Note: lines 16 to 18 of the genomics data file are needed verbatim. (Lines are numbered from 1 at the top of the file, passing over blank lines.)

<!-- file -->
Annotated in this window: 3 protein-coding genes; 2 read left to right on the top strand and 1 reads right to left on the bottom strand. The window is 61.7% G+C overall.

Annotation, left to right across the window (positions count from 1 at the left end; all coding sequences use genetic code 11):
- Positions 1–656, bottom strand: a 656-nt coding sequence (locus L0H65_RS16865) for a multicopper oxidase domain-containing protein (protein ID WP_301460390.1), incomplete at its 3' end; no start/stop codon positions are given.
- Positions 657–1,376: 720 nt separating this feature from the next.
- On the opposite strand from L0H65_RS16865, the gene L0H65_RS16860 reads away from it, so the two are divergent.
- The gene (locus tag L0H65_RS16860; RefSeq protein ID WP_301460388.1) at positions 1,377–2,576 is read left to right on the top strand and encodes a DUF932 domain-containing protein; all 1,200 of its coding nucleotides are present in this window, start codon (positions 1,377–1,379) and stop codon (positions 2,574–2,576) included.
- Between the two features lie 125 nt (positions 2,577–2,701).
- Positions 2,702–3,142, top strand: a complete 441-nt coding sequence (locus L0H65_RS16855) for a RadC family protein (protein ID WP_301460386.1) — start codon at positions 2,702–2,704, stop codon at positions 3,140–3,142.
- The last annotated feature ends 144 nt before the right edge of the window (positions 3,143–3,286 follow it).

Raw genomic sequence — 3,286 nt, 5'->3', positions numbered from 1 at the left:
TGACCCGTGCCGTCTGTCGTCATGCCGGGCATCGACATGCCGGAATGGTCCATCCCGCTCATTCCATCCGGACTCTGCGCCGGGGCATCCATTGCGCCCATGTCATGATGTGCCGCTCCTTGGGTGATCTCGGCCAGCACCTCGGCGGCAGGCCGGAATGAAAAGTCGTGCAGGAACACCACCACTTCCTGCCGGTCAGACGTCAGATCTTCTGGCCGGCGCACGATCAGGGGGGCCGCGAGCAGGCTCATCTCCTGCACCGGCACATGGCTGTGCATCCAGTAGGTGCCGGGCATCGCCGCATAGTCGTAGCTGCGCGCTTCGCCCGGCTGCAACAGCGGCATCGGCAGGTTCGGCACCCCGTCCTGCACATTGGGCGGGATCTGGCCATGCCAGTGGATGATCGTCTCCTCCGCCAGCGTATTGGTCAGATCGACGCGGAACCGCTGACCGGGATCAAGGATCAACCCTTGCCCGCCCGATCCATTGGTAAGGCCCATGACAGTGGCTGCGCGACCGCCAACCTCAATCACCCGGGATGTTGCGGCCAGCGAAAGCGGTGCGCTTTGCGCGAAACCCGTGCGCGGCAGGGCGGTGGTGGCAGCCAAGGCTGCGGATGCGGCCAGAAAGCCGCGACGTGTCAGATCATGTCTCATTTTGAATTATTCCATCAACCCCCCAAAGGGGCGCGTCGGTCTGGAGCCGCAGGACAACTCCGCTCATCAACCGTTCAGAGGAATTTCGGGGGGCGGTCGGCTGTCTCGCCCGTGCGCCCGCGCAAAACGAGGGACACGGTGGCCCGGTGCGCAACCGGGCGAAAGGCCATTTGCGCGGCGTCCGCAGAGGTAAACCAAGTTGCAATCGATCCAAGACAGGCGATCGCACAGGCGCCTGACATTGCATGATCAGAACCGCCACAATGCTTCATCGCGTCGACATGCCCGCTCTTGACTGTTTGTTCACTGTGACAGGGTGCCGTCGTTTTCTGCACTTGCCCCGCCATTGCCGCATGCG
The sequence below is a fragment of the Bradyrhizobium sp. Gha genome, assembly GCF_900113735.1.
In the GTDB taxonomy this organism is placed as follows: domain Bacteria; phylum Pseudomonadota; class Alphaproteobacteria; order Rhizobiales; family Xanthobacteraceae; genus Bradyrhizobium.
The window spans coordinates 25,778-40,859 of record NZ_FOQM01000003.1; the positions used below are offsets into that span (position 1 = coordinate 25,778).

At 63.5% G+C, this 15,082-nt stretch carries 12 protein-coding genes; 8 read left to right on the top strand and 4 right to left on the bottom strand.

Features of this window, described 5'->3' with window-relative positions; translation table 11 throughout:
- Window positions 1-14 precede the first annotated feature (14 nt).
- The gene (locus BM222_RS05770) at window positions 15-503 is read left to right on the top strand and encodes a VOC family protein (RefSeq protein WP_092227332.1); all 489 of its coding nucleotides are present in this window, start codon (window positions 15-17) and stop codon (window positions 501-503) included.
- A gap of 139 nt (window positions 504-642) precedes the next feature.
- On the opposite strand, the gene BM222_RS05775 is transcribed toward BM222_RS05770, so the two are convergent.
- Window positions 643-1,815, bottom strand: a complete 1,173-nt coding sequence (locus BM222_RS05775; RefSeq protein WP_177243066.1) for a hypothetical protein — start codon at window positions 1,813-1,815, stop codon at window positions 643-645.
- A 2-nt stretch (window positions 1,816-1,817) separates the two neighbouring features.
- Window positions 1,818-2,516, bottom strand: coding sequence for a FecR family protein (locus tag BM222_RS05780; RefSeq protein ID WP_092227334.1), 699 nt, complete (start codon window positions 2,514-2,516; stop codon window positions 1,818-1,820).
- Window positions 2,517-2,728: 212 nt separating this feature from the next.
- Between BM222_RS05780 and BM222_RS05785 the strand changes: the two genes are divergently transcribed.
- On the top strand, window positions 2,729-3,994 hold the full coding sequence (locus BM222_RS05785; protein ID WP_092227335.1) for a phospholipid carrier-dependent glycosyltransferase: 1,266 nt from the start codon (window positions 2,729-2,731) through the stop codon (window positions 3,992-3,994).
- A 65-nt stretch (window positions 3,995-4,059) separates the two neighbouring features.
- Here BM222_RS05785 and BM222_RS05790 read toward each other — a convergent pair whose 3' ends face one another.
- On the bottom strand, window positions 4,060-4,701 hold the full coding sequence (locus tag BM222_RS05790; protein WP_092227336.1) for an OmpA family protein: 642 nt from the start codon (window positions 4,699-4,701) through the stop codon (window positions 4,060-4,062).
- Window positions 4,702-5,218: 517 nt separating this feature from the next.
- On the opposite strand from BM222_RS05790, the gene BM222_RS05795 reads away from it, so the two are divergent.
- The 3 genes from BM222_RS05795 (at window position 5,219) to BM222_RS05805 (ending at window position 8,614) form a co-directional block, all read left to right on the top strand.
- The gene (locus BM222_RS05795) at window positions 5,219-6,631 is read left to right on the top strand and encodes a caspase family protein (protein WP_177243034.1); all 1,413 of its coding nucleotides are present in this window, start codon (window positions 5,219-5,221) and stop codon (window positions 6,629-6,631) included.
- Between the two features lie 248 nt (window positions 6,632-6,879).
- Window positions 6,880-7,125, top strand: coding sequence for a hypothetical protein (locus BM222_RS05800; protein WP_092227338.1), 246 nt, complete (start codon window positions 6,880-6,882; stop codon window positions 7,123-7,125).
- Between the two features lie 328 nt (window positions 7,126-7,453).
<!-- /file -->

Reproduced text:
Features of this window, described 5'->3' with window-relative positions; translation table 11 throughout:
- Window positions 1-14 precede the first annotated feature (14 nt).
- The gene (locus BM222_RS05770) at window positions 15-503 is read left to right on the top strand and encodes a VOC family protein (RefSeq protein WP_092227332.1); all 489 of its coding nucleotides are present in this window, start codon (window positions 15-17) and stop codon (window positions 501-503) included.